No sooner had reports emerged that the majority owner of Smart & Final Stores may put the company up for sale than speculation arose about who might buy it.
The Commerce, Calif.-based retailer operates unique store formats: nonmembership warehouse stores under the Smart & Final and Smart & Final Extra banners, and a foodservice chain called Cash & Carry Smart Foodservice. While that helps Smart & Final cut a differentiated niche into its Western U.S. markets, it’s not necessarily a combination that would click smoothly into the businesses of its domestic food retailing contemporaries.
“This is not a situation where you can just line up the usual suspects—Kroger, Albertsons and Ahold—and expect one of them will buy it as they might other supermarkets on the market,” Neil Stern, senior partner with McMillan Doolittle, told WGB.
The speculation arose after a Reuters report earlier this week indicated that private equity firm Ares Capital Management, holder of approximately 60% of Smart & Final’s stock, is working with banks on a sale process and had contacted private equity firms as potential suitors. Ares acquired Smart & Final in 2012 for $975 million from Apollo Global Management, also a private equity firm. In 2014, Ares spun a portion of the company onto the New York Stock Exchange.
A spokesperson for the company was not immediately for comment. The Reuters report said both Smart & Final and Ares both declined comment.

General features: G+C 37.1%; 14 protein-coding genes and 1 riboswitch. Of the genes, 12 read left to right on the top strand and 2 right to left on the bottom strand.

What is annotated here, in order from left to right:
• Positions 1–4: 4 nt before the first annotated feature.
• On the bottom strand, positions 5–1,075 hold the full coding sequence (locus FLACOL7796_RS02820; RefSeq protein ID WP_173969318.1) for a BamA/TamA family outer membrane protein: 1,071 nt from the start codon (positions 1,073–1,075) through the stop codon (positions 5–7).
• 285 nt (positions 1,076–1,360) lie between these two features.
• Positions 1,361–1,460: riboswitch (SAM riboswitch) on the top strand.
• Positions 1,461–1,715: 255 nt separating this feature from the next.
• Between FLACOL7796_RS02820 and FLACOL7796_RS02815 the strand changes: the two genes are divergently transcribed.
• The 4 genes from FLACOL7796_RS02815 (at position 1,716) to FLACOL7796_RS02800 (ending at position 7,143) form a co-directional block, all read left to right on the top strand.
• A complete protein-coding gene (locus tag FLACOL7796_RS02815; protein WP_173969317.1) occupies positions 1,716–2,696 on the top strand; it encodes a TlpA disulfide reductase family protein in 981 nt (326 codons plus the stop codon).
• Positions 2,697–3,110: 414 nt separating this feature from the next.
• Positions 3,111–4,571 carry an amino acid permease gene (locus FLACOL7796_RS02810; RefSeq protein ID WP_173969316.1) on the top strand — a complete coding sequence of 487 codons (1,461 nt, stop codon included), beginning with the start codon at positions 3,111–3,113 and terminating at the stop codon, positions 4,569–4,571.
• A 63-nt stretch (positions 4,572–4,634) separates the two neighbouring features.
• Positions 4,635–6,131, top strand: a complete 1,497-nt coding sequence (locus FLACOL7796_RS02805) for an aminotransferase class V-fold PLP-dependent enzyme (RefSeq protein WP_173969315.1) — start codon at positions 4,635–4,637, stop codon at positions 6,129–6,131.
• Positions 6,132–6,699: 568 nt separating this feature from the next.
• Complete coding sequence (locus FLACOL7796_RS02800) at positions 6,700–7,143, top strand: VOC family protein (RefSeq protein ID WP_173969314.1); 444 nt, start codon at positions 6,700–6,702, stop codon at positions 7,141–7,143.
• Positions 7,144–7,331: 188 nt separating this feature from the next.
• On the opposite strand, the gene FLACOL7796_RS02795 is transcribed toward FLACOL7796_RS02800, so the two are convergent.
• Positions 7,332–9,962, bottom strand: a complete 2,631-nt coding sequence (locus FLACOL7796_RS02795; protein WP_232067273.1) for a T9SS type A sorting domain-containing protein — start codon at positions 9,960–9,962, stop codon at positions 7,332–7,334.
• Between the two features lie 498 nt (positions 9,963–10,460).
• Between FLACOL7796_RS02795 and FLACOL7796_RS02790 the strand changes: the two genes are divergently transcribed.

Smart & Final, based in Commerce, Calif., operated 323 stores, including 194 Smart & Final Extra, 81 Smart & Final and 63 Cash & Carry, as of the end of its 2017 fiscal year. The company also has 15 Smart & Final stores in Mexico as part of a joint venture. Cash & Carry, which was acquired in 1998, has stores in seven Western states. Smart & Final operates in California, Arizona and Nevada.
Smart & Final has a good reputation for price in attractive markets to operate, said Burt P. Flickinger III, managing director of Strategic Resource Group, New York. He speculated the company could hold attraction for foreign buyers such as Germany’s Metro AG, which also operates a cash-and-carry business.
“Smart & Final is positioned really well in some of the biggest markets in the U.S. with fast-growing populations and income,” Flickinger told WGB in an interview.
Under Ares, Smart & Final’s strategic emphasis in recent years has been on building the Extra banner through acquisitions, new stores and conversions of legacy Smart & Final units. Extra stores tend to be larger than legacy units, with a greater selection (16,000 SKUs vs. 12,000 at legacy stores) and more emphasis on household items and perishable foods. The company says the format is widening its appeal with value-conscious mainstream consumers who see it as a cheaper alternative to traditional supermarkets.
The stores tout a differentiated merchandising strategy that emphasizes high-quality perishables, a wide selection of private label items, products tailored to business and foodservice customers and products offered in a broad range of sizes at everyday low prices.
During its most recently reported fiscal third quarter, which ended Oct. 7, Smart & Final said sales increased by 1.5% but that deflation kept comparable store sales to a slim 0.2% increase. For the 2017 fiscal year, the company posted $4.6 billion in sales but posted a $138.9 million loss due mainly to a $180 million impairment charge.
The company has roots as a wholesale business established in 1871. Its name refers to its early owners, J.S. Smart and H.D. Final.